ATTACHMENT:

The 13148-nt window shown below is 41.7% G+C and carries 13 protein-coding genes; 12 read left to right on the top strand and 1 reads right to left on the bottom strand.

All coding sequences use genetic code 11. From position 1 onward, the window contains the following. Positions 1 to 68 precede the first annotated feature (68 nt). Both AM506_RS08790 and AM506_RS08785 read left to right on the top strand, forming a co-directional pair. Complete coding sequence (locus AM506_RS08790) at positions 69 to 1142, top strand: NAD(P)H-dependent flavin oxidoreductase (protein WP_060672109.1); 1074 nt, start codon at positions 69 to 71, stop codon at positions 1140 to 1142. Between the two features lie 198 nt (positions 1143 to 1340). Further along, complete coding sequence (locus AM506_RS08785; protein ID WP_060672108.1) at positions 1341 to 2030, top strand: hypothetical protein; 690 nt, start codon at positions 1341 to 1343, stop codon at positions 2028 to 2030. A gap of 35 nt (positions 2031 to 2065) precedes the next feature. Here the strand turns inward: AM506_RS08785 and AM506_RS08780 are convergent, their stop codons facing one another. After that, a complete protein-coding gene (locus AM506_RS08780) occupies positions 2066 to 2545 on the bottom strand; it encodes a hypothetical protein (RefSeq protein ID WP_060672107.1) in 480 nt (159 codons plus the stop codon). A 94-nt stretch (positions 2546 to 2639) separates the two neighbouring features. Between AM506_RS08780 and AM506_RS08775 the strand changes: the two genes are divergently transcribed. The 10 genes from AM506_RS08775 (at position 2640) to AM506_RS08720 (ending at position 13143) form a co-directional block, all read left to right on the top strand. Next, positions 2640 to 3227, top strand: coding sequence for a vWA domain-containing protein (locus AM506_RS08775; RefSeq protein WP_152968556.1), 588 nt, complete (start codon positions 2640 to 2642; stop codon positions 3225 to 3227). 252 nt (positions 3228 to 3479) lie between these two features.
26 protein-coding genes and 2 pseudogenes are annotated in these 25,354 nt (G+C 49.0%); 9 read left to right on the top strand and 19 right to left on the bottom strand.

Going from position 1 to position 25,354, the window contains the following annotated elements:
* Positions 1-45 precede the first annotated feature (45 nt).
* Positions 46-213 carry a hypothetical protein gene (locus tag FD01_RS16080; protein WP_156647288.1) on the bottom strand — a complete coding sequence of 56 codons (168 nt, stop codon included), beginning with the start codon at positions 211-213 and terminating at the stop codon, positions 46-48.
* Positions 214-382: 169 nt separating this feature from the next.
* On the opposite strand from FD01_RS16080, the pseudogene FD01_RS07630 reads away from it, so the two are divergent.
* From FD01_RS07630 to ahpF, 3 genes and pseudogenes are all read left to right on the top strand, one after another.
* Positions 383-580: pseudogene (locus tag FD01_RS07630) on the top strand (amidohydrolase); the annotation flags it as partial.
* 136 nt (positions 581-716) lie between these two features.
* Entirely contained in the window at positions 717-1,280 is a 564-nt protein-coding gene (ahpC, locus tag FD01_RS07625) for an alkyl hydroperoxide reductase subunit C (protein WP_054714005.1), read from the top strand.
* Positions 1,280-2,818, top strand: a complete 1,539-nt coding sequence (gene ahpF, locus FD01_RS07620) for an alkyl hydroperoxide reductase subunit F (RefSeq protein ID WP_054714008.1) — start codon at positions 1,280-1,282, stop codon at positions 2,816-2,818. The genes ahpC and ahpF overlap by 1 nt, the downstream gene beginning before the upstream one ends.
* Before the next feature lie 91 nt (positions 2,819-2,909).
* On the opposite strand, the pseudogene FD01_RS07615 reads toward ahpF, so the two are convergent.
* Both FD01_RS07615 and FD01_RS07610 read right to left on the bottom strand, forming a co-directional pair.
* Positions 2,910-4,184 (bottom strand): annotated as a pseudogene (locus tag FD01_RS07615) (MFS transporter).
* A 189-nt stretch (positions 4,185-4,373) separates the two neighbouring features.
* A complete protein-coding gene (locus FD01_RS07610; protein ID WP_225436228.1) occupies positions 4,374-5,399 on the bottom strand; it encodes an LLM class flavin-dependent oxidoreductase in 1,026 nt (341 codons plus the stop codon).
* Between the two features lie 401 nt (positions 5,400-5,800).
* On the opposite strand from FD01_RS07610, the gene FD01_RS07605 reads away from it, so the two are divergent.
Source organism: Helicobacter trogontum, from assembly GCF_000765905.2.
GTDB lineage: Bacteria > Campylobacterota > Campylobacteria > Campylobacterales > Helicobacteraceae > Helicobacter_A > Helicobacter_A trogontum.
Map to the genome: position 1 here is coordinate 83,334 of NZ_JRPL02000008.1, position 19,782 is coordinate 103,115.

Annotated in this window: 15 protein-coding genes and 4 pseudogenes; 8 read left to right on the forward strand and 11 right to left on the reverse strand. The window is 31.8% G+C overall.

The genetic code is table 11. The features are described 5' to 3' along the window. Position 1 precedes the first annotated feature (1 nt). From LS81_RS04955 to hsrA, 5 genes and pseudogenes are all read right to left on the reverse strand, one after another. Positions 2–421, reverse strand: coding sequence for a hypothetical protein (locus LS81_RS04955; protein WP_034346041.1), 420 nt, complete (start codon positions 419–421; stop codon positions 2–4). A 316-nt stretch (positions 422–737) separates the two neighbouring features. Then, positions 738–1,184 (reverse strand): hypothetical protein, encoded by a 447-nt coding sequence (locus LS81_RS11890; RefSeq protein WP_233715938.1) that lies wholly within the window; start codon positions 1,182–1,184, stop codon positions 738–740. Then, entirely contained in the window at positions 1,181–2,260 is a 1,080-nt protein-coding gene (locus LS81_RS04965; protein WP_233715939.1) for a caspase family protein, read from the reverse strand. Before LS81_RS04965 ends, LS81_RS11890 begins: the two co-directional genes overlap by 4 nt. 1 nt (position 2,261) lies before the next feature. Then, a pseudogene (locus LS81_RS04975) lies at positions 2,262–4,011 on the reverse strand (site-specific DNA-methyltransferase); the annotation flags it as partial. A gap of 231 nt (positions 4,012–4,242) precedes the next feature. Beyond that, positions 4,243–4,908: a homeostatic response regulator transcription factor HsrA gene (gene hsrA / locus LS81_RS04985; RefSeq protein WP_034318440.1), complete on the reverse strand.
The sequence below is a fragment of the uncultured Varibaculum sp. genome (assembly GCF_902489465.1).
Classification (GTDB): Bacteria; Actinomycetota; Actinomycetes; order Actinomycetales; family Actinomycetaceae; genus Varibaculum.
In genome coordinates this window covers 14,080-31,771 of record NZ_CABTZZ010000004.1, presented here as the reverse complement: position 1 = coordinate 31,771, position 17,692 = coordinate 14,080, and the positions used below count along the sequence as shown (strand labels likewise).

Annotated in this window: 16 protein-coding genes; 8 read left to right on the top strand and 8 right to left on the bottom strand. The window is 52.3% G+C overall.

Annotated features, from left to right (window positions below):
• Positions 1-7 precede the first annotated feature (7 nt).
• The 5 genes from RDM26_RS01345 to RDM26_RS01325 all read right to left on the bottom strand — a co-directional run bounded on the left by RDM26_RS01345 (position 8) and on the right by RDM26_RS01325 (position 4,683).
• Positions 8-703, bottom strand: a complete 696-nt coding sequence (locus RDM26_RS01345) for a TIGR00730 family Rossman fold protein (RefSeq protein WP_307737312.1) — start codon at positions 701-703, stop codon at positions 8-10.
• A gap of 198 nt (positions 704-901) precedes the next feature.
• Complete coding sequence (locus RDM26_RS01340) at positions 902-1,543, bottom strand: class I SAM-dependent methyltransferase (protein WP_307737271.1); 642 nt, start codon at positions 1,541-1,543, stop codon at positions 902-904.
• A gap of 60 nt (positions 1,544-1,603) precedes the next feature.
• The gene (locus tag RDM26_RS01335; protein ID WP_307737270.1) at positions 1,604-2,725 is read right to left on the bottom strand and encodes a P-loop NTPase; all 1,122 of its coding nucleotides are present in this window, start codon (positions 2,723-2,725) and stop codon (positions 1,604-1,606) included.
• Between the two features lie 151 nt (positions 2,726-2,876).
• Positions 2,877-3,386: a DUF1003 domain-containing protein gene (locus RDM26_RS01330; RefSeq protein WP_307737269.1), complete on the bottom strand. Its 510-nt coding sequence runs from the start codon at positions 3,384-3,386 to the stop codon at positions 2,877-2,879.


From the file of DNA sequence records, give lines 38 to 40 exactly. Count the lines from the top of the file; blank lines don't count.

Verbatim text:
• The gene (locus tag RDM26_RS01335; protein ID WP_307737270.1) at positions 1,604-2,725 is read right to left on the bottom strand and encodes a P-loop NTPase; all 1,122 of its coding nucleotides are present in this window, start codon (positions 2,723-2,725) and stop codon (positions 1,604-1,606) included.
• Between the two features lie 151 nt (positions 2,726-2,876).
• Positions 2,877-3,386: a DUF1003 domain-containing protein gene (locus RDM26_RS01330; RefSeq protein WP_307737269.1), complete on the bottom strand. Its 510-nt coding sequence runs from the start codon at positions 3,384-3,386 to the stop codon at positions 2,877-2,879.